Chinese Foreign Policy Signals for 2015




The annual Chinese National People’s Congress (NPC) and Chinese People’s Political Consultative Conference (CPPCC) held in March 2015 provide a glimpse of what Chinese foreign policy might look like in 2015. While there is a prospect for cooperation with Russia and a competitive cooperation with the United States, there are prospects for acrimony with Japan and a process of engagement with India.  

The completion of the Chinese National People’s Congress (NPC) and Chinese People’s Political Consultative Conference (CPPCC), known as the “Two Sessions”, between 3rd to 15th March, provides a clear picture regarding the nuances of Chinese foreign policy in 2015.

First, the keywords for China’s diplomacy in 2015 will be “One Focus” and “Two Main Themes”. “One Focus” is about the “Belt and Road” initiative in which the Chinese government will be making all-round progress. By further enhancing policy communication with related countries and expanding the convergence of the shared interests, China is going to promote infrastructural connectivity and build overland economic corridors and pillars of maritime cooperation. “Two Main Themes” are those of peace and development. China will work together with international community to commemorate the world’s anti-Fascist war and use the 70th anniversary of the founding of the United Nations (UN) to actively participate in the UN development summit and international cooperation on climate change.

Second, promotion and safeguarding the current international order. China considers itself a constructive force in building the international order. It was the founding member of the UN 70 years ago. Considering the fact that the UN is the centre of international order and akin to a big boat, China would like to ensure this boat sails steadily forward and in the right direction. With a seven-decades long history, the international order today is in need of better global governance and promotion of democracy. It further needs to protect the interests of the developing countries.

Third, carrying out the practical diplomacy with great powers and neighboring countries. China views the United States, Russia, Japan and India as great powers and partners with whom close political and economic relationships have been formed. Theses countries are crucial not only for Chinese diplomacy but also for regional as well as global stability.

In the specter of China-US relations, China wishes to work closely with the United States, building on the progress made during the visit by US President Barack Obama in 2014 and his meeting with the Chinese president Xi at the Yingtai island. A new model of major-country relations is in the offing, although Beijing anticipates that such an effort will not be without challenges. However, in the face of challenges, both China and the US would need to demonstrate sincerity and buttress the bottom line of “no conflict and no confrontation”. For the two giants, the mutual disagreements must not overpower the need to take the bilateral relations forward.

In the context of the China-Russia relations, the road is comparatively smoother. Chinese foreign minister Wang Yi reiterated at a press conference on the sidelines of the parliamentary session, “The China-Russia relationship is not dictated by international vicissitudes and does not target any third party. Thanks to the strong strategic trust the two sides have established.” As comprehensive strategic partners, cooperation between the two is driven by mutual need and common perceptions regarding regional security and energy issues. Under the Silk Road Economic Belt framework, the trade volume between the two is expected to reach the levels of US$ 100 billion in 2015. In terms of energy cooperation, construction of the eastern route of the natural gas pipeline is expected to resume and an agreement on the western route of the pipeline would be signed in 2015. As permanent members of the UN security Council, strengthening strategic cooperation and coordination in the critical issues like settling the nuclear issues concerning Iran as well as North Korea would remain important areas of dialogue and consultation.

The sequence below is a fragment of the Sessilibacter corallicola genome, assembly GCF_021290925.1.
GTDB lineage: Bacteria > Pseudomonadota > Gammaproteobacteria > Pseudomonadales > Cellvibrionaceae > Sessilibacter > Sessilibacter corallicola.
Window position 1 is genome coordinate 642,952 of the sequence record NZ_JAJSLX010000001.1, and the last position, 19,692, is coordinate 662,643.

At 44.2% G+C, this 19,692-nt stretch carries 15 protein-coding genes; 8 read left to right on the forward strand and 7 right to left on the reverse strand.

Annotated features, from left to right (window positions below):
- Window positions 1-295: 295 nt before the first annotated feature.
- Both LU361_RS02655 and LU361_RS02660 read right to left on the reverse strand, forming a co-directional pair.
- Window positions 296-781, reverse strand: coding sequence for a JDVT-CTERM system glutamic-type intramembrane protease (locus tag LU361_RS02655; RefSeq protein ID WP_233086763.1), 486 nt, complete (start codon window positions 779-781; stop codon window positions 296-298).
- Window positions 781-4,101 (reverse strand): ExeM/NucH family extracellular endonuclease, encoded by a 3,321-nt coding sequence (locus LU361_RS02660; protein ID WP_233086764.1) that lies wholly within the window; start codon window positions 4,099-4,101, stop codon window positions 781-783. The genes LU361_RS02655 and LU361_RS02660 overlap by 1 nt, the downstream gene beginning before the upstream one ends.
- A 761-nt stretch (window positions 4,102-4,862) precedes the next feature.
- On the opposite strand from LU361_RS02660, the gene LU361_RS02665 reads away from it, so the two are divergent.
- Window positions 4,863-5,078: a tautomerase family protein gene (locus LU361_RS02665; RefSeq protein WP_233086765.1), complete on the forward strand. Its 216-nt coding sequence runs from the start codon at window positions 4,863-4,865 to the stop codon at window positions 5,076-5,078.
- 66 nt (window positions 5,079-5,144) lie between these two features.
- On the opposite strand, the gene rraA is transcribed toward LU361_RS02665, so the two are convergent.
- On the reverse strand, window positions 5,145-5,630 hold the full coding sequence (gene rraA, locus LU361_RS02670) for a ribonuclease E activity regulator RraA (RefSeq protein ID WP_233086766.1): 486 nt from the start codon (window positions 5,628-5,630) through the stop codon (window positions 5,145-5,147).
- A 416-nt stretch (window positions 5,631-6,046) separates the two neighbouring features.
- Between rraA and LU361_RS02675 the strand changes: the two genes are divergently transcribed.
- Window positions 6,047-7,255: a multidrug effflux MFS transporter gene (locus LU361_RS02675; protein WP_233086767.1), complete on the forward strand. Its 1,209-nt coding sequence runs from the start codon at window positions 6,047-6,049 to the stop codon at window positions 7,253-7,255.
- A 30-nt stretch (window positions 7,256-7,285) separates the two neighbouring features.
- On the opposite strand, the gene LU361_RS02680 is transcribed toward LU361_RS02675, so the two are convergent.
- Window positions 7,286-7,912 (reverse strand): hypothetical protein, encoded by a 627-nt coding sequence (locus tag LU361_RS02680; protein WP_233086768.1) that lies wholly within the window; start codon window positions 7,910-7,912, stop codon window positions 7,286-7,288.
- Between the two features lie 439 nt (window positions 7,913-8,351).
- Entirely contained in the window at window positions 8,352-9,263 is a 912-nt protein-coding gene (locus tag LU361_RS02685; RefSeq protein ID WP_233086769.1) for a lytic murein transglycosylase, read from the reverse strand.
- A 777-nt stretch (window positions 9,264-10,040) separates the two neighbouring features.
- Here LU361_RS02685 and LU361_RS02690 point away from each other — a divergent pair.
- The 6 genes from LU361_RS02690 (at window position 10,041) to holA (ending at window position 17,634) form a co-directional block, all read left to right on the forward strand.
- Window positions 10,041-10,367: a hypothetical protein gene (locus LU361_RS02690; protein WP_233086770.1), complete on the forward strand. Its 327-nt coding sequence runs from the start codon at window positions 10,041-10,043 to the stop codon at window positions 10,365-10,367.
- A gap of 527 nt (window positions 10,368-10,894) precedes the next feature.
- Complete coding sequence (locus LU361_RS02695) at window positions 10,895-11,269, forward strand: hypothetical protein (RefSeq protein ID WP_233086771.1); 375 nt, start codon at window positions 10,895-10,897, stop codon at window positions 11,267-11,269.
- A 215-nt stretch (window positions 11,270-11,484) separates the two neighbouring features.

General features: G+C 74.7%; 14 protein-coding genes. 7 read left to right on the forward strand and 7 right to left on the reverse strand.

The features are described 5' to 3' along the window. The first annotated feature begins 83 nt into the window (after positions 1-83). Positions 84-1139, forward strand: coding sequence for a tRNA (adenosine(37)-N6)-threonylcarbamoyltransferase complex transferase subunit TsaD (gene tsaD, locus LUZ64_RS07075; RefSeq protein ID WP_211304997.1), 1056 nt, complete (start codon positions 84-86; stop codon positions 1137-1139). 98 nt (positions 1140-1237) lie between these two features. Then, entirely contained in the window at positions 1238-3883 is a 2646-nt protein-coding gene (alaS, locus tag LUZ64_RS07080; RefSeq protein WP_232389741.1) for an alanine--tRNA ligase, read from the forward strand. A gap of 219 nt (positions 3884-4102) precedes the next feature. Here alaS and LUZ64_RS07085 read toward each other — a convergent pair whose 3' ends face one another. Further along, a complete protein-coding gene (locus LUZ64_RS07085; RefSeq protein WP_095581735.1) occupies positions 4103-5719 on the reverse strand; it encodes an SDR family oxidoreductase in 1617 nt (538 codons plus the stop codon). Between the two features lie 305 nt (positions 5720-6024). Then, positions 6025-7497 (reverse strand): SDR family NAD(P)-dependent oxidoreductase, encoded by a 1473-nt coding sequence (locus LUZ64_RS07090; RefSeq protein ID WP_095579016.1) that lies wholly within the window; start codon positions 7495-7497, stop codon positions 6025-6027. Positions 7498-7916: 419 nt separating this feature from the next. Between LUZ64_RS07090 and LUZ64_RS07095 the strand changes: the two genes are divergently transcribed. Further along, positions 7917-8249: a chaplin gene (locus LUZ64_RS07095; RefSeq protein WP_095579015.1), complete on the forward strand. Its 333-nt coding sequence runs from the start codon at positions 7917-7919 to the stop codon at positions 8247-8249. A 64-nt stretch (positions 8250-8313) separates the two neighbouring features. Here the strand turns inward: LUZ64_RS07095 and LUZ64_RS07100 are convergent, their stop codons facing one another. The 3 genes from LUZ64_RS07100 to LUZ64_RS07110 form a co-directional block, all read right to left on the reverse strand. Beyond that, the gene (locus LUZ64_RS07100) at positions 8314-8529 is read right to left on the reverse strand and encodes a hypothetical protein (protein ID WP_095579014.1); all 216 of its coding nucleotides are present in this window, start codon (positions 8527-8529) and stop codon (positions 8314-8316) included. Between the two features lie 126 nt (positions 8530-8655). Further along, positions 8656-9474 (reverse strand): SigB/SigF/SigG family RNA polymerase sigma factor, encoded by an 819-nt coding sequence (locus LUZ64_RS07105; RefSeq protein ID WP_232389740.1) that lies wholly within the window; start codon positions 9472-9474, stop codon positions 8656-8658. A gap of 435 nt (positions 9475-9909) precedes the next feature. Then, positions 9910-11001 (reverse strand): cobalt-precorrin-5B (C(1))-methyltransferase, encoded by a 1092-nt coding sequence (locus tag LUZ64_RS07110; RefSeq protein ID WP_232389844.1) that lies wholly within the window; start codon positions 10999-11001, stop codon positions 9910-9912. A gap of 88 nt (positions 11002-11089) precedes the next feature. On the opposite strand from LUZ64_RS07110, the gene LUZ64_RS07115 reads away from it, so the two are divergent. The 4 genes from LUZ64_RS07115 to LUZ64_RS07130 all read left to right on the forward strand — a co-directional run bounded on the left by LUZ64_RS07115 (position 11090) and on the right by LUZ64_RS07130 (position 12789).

Unfortunately, the China-Japan relations would remain troubled till Japan acknowledges a history that has hurtful memories for the Chinese people. Even the possibility of a healthy economic relationship (Japanese direct investment into China fell by over two-fifths in 2014 compared with 2013) would be inadequate on retrieving the icy political relations between the two, especially in view of some of the right wing assertions made by some of the Japanese politicians. Chinese foreign minister Wang emphasized, “Japan lost the war seventy years ago. Seventy years afterwards, it should not lose its conscience’. Quoting a veteran Chinese diplomat, Wang said, “The more the perpetrator is conscious of his or her guilt, the more relieved the victim can feel about the suffering.”

Regarding the Sino-India relations, progress can be expected even with the obstacles. Both countries can work together on issues such as counter-terrorism, climate change and G-20 etc. under the structure of BRICS and cooperate with each other in areas such as infrastructure, IT service and pharmacy. During his 2014 visit, first visit by a Chinese president to India in eight years, Chinese president Xi Jinping and Indian Prime Minister Narendra Modi’s joint photo with the spinning wheel used by India’s father of nation, Mahatma Gandhi was widely circulated across China. China promised to invest US$ 20 billion in India in the next five years. As regards the border dispute, two countries have strong leaders and common will to solve this problem and must not remain hostage of the bitterness of the past.

(Bo Zhen is a Research Scholar at the School of International Studies, Jawaharlal Nehru University, New Delhi.)